Time to find common ground on immigration

I am the owner and operator of a large, northern Colorado-based organic family farm. For me, it is imperative that we solve the immigration issue. The American farming industry is completely dependent on migrant farm hands. Without immigrant workers, crops wouldn’t be picked and packaged; food wouldn’t make its way to supermarket shelves for our families to purchase at affordable prices. In fact, farming in the United States would largely disappear without immigrant workers.

A truly important event just took place in Salt Lake City on Oct. 26 – the Mountain West Summit: Forging a New Consensus on Immigrants and America. This summit gathered prominent business, faith, law enforcement and government leaders from Colorado, Utah, Wyoming and Idaho together to think about pragmatic ways to solve our immigration challenges.

Although participants came from different states and perspectives, they were able to find common ground on the issue of immigration, by agreeing that the Mountain West’s economy has been strengthened by hard-working immigrants who have provided essential labor in crucial sectors of our local economies.

In Colorado, for example, immigrants contribute to the critical workforce needed to harvest our crops, tend our livestock, and feed our families; and they contribute to the critical workforce in other state employment sectors as well, often filling jobs within the construction, hospitality and manufacturing sectors that are difficult to fill with American-born citizens. Furthermore, immigrants pay income, property and sales taxes; and they have revitalized local economies by spending their wages and opening new businesses as well.

While several Mountain West states confront the challenge of finding the right policies to effectively deal with the immigration issue, some Southeastern states have opted for a deportation-only approach to immigration. Georgia, Alabama and South Carolina enacted tough immigration legislation this year; however, rather than inching us closer to a federal immigration solution, these laws have led to rotting crops, prohibitively expensive lawsuits and disrupted state economies.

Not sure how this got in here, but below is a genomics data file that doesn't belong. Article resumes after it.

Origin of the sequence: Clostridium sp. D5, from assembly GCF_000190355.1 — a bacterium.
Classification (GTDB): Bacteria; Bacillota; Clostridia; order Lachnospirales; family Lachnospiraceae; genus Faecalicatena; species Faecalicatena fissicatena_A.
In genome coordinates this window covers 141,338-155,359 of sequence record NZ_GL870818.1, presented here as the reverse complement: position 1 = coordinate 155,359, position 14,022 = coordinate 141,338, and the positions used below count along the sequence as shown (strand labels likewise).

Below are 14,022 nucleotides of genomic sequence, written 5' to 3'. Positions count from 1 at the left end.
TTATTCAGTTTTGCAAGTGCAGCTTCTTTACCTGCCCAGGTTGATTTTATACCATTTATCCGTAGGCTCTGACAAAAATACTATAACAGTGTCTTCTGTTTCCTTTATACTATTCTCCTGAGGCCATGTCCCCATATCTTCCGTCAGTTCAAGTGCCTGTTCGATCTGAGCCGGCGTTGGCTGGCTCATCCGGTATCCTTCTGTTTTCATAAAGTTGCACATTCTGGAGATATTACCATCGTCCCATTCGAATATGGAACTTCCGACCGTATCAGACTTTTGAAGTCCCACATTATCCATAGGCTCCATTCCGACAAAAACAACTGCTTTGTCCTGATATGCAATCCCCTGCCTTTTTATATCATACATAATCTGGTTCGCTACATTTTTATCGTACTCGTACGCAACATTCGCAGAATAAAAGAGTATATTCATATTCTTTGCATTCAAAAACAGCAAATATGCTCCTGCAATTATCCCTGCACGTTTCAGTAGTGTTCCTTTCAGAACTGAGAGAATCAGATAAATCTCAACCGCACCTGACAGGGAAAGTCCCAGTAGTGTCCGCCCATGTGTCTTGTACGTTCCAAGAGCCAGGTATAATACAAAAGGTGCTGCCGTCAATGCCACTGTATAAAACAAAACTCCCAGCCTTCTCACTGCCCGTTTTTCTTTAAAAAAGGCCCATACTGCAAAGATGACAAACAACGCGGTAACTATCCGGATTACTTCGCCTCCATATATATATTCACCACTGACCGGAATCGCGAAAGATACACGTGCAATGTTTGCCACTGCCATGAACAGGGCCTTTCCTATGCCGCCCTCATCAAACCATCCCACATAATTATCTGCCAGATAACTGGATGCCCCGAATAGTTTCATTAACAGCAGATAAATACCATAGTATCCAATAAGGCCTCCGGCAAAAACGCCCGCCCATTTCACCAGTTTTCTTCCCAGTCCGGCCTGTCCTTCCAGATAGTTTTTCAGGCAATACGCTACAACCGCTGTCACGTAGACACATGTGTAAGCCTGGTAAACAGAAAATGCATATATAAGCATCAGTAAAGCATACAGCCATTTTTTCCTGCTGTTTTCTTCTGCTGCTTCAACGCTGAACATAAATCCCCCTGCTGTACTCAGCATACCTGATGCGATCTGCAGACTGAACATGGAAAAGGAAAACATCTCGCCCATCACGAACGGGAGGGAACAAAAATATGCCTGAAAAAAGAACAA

The Georgia legislature enacted this year a strident immigration law meant to drive unauthorized immigrants out of the state, punish businesses that hire unauthorized immigrants and burden local police officers with federal immigration responsibilities. Just a few months after enactment of the Georgia immigration law, the Georgia Agribusiness Council estimated that economic damage for the 2011 growing season will fall between $300 million and $1 billion. In Alabama, worried farmers complain of labor shortages and crops dying on the vine after the approval of the toughest immigration law in the nation. These numbers demonstrate that the immigration approach of the Southeast does not serve the interests of the Mountain West or the country. The Mountain West region cannot afford losses of this magnitude. Federal action to fix the immigration process, spurred by a change in the way immigrants are valued in the U.S., is the only solution to our broken immigration system.

So, what can we as citizens of Colorado do about these problems? First, we can take a lesson from our neighbors in Utah, who have already forged a consensus on immigration and adopted the Utah Compact. This document affirms principles essential to fixing the immigration system through reform. It calls for a federal solution rather than a state-based, patchwork approach. The Compact upholds respect for the rule of law and asserts that local law enforcement should focus on true threats to their communities instead of becoming de facto federal immigration officers. The Compact supports policies that keep families together and affirms the fundamental belief that our country is best served by a free-market philosophy that maximizes individual freedom and opportunity. The Compact supports the idea that immigrants – as workers, taxpayers and homeowners – play a role in our country’s prosperity.

We left the Mountain West Summit agreeing that the way we treat immigrants will say more about us as a free society and less about our immigrant neighbors. America was founded as a welcoming land of opportunity and we should honor that by coming together in a new regional and national consensus on the value of immigrants and immigration for America.

Andy Grant is the president of Grant Family Farms in Wellington.